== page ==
There is a proper method of treating ransomware infections. Security researchers stress out that ransoms should never be paid as they encourage hackers to continue on producing these viruses. More and more vicious people are getting involved in the ransomware industry. Now, thanks to ransomware services, people who do not have the skills to program a malware infection, can simply buy a virus off the Internet and distribute it for profit. We hope that none of our readers would be interested in participating in these cyber crimes.
One of the best ways to outwit hackers is to store your digital data in more than one location. For instance, hard drives could store your original files, but USD flash drives or backup storages can protect their copies. If you will have a respectable source to retrieve your files from, then there will be no reason to pay ransoms. Occasionally, special decryptors are created, but they do take time. There also is a possibility of restoring Shadow Volume Copies. However, most of the ransomware infections get rid of these copies. Read about the decryption possibilities at the end of this article.
Bud crypto-virus does not have a decrypter yet. However, we cannot neglect a possibility that researchers will introduce such a tool. Ransomware viruses can be distributed via email spam campaigns, malware-laden advertisements or websites, and even insecure RDPs. Please consider uploading files in a backup storages or find other ways to protect valuable digital data from encryption.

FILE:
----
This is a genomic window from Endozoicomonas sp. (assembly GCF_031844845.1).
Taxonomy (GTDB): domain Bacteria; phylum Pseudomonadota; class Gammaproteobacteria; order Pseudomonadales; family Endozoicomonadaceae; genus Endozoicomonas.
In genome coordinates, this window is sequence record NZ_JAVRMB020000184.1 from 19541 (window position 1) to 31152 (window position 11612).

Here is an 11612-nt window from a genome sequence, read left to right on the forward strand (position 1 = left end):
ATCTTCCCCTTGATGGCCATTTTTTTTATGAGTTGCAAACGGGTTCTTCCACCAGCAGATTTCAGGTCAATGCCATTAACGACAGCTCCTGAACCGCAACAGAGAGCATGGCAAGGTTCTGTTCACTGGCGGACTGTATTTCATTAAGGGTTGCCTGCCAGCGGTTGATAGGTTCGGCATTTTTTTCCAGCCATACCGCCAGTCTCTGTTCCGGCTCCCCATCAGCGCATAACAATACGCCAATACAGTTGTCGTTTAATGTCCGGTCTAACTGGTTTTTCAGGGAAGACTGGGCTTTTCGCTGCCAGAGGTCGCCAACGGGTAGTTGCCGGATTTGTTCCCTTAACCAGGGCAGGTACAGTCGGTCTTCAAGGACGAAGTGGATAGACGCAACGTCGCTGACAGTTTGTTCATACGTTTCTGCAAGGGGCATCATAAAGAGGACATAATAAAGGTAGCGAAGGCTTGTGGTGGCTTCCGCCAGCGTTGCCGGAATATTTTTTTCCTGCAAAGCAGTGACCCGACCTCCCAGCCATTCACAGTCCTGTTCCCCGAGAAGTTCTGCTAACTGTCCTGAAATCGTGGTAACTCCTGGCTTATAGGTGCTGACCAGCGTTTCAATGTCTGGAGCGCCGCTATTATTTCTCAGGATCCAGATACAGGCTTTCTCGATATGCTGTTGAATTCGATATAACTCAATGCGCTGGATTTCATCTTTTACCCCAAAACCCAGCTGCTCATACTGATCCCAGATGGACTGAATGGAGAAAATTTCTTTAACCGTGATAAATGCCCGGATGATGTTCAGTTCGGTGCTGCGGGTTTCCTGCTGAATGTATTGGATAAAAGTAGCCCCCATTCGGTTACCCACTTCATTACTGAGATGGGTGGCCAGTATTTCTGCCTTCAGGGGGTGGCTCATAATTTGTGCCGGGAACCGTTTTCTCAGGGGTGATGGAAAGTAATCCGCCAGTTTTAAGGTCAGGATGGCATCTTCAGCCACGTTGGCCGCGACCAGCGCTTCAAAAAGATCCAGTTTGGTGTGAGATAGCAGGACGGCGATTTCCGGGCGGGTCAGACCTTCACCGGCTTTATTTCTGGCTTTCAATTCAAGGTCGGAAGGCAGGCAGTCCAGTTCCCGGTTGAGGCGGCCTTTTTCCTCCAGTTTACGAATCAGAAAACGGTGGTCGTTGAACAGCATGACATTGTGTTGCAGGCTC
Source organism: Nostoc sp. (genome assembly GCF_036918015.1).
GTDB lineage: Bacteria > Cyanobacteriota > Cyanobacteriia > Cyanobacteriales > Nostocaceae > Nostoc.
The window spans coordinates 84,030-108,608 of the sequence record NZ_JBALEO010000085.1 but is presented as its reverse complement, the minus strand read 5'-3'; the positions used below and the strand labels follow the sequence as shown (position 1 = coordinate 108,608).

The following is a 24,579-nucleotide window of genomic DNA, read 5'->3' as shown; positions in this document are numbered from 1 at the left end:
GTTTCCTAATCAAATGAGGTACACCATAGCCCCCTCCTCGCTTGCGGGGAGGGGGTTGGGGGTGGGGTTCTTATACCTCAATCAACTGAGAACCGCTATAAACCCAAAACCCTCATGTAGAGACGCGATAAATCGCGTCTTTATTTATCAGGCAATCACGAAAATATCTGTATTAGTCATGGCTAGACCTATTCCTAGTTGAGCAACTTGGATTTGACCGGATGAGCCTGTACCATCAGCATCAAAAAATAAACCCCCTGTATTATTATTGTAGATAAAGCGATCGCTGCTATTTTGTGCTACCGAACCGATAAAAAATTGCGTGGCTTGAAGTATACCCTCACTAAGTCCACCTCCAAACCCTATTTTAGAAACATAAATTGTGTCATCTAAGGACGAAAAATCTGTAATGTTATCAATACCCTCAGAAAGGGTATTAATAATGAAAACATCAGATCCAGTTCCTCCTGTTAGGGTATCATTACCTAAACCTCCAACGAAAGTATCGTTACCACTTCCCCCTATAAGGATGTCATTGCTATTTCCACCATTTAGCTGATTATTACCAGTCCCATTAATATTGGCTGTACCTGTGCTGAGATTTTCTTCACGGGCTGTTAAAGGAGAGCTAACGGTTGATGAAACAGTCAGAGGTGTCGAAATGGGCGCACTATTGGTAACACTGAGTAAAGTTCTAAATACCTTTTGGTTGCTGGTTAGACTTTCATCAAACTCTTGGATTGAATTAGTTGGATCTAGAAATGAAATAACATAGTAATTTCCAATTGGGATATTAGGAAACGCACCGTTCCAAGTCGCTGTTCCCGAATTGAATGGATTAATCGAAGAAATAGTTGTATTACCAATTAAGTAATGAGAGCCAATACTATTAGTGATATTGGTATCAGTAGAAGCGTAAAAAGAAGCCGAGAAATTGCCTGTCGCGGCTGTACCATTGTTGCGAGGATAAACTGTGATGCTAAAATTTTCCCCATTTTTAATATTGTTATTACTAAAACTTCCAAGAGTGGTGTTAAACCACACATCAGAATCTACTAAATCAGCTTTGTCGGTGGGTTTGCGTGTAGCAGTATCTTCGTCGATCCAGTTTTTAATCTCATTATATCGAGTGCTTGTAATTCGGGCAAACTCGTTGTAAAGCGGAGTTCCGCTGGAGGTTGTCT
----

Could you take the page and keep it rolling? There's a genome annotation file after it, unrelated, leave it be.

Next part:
Bud Ransomware Virus quicklinks
- Additional information about Bud crypto-virus
- Ransomware viruses: how should they be treated?
- Automatic Malware removal tools
- How to recover Bud ransomware virus encrypted files and remove the virus
- Step 1. Restore system into last known good state using system restore
- 1. Reboot your computer to Safe Mode with Command Prompt:
- 2.Restore System files and settings.
- Step 4. Use Data Recovery programs to recover Bud ransomware virus encrypted files
Automatic Malware removal tools
How to recover Bud ransomware virus encrypted files and remove the virus
Step 1. Restore system into last known good state using system restore
1. Reboot your computer to Safe Mode with Command Prompt:
for Windows 7 / Vista/ XP
- Start → Shutdown → Restart → OK.
- Press F8 key repeatedly until Advanced Boot Options window appears.
- Choose Safe Mode with Command Prompt.
for Windows 8 / 10
- Press Power at Windows login screen. Then press and hold Shift key and click Restart.
- Choose Troubleshoot → Advanced Options → Startup Settings and click Restart.
- When it loads, select Enable Safe Mode with Command Prompt from the list of Startup Settings.